Indian industry looks forward to the visit of Chinese Premier Li Keqiang to New Delhi which is expected to deliver significant results, especially as it is the new head’s first overseas tour. We feel that trade and economic relations must figure near the top of the bilateral agenda during this visit.
Over the last decade, a series of top-level political visits between India and China has established a new trajectory of engagement. A conducive atmosphere for bilateral economic cooperation has been created and strengthened. Trade between the two Asian giants has soared from just over $7 billion in 2003-04 to $67.8 billion in 2012-13. Indian companies have entered the Chinese economy with cumulative pledges of over $1 billion. Chinese investments in India aggregated $657 million by October 2012.
The scope for further investments in both directions is high, and industry of the two countries should leverage the strong direction shaped by the governments to take our multidimensional economic engagement to a new level.
To translate new opportunities into mutual gains, both sides can now aim at going beyond trade and investment to real development cooperation. Sharing of best practices and models in areas such as skill development, healthcare, participatory governance, and other development fields could offer rich benefits.
India has made good progress in life sciences industries such as biotechnology and pharmaceuticals. By sourcing drugs from India, China could offer better healthcare services to its citizens. Similarly, China has taken great strides in rural development through its town and village committees, which have decentralised economic development. India could learn from this model for empowering its 600,000 villages.
Likewise, while China has developed high capacity in advanced manufacturing and technology-rich electronics, India has built an impressive software and IT services sector. The convergence of the two is already taking place as global companies source hard and soft inputs from both countries. A real partnership between the two countries could take this convergence to the next level.
China’s cities and urban development has been one of its major success stories. Transport, low-cost housing, sanitation, water management and related sectors have attained high efficiencies in the country. India too is embarking on an ambitious project of building clean and green manufacturing townships. The participation and investments of Chinese companies could go a long way in devising best models for India.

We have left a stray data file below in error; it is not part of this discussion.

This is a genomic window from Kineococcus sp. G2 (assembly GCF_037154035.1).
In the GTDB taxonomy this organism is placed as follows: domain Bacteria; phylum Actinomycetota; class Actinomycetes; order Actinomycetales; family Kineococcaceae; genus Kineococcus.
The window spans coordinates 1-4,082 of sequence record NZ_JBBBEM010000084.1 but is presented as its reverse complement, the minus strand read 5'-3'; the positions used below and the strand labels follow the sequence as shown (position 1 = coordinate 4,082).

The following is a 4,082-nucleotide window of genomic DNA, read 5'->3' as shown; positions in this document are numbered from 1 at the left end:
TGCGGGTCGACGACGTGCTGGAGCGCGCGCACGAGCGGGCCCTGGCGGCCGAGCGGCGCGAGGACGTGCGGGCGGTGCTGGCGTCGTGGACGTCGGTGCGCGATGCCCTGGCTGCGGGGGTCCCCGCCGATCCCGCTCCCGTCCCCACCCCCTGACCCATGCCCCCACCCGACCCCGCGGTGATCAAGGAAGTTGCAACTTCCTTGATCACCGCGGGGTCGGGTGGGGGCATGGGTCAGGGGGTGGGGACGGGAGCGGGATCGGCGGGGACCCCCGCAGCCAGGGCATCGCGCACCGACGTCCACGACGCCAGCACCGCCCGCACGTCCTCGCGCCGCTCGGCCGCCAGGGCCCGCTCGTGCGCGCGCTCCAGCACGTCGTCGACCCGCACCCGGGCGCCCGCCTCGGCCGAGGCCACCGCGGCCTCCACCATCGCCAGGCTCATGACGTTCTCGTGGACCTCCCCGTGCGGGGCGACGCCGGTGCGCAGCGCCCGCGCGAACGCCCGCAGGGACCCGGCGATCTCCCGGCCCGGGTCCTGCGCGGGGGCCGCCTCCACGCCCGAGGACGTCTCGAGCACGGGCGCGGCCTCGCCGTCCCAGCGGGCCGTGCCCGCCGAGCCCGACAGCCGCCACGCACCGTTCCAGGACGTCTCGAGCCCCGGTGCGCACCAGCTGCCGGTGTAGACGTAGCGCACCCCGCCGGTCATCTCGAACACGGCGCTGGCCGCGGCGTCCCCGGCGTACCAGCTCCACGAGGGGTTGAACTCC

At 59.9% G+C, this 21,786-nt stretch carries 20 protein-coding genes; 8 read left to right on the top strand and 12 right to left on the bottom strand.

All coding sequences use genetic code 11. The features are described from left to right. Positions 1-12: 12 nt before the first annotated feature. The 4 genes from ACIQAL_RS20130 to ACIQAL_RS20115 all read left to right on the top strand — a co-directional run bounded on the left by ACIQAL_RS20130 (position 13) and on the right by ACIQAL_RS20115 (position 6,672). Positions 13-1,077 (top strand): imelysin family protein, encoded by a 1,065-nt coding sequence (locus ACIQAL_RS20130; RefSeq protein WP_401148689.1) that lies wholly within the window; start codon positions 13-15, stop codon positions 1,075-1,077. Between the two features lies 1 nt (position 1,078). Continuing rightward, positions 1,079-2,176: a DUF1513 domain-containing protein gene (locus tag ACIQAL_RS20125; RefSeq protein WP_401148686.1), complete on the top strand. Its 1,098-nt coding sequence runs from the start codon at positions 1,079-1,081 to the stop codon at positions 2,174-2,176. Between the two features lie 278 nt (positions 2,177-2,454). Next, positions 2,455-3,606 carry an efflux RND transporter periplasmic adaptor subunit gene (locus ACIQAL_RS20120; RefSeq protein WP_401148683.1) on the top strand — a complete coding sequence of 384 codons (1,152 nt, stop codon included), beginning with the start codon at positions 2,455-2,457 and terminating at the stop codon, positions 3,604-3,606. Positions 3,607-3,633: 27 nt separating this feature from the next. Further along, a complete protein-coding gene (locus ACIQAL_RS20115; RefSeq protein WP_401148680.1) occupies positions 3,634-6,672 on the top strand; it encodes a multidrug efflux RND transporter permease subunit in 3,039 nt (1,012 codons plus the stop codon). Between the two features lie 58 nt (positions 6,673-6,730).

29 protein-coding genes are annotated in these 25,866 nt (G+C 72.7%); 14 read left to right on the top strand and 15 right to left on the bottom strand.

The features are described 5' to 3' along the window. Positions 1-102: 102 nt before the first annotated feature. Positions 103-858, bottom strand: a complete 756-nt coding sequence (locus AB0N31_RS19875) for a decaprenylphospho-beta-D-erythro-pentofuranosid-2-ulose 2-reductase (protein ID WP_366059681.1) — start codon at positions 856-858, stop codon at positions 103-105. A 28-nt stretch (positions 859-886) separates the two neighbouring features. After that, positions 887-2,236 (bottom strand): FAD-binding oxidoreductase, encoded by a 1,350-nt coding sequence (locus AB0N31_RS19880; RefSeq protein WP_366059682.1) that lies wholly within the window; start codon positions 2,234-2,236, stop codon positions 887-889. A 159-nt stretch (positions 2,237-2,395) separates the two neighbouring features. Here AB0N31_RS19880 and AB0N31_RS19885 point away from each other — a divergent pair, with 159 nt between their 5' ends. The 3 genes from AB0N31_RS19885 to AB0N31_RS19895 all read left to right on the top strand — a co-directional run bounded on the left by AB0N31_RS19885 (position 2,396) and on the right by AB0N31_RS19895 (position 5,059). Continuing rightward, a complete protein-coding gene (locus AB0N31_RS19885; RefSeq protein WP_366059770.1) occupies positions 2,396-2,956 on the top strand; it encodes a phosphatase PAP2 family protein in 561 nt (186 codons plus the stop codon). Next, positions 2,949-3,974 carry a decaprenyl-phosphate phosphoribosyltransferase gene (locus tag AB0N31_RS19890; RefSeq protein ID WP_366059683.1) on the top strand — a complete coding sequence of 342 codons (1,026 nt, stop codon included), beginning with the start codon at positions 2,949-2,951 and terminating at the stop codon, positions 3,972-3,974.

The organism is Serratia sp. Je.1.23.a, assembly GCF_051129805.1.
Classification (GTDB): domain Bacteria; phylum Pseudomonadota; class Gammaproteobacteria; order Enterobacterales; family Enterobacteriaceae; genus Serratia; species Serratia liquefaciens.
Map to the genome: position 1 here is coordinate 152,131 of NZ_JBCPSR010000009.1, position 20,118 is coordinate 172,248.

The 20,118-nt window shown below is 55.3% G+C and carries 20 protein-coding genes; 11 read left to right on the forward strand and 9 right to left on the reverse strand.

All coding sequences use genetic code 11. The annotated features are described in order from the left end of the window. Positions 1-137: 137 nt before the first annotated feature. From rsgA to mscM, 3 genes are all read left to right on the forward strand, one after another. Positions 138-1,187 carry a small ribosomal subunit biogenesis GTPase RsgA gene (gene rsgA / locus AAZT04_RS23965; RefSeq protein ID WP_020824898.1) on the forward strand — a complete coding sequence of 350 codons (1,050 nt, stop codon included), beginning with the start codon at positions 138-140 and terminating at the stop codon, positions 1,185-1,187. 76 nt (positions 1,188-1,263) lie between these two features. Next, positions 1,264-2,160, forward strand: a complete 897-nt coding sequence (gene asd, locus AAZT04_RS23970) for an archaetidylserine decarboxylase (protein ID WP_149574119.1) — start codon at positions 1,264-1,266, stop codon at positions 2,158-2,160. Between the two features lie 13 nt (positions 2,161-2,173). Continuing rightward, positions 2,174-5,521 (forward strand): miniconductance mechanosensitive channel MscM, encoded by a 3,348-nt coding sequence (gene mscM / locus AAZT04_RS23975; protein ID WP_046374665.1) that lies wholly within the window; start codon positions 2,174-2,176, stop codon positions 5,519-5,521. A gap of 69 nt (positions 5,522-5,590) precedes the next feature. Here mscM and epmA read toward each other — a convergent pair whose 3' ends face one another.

We also need to learn from China’s renewable energy prowess. We see opportunities for growth across all conventional areas such as manufacturing, services, infrastructure and the financial sector.
The current bilateral trade scenario offers some concerns with respect to the trade imbalance, low value addition of Indian exports to China, and concentration on a few items. To redress this imbalance and make trade more sustainable, it is necessary to incentivise Indian exports to China. More transparent laws and procedures, mutual recognition of standards and harmonisation of conformity assessment procedures, and greater cooperation in trade finance could help this process.
India and China stand at a historical juncture where global affairs are transforming. Innovative cooperation mechanisms, especially in economic engagement, could stimulate a new sustainable partnership within this changed context. Indian industry has been pinning its hopes on the two governments taking up these issues on a priority basis during Li Keqiang’s visit.
Chandrajit Banerjee is Director General, Confederation of Indian Industry
The views expressed by the author are personal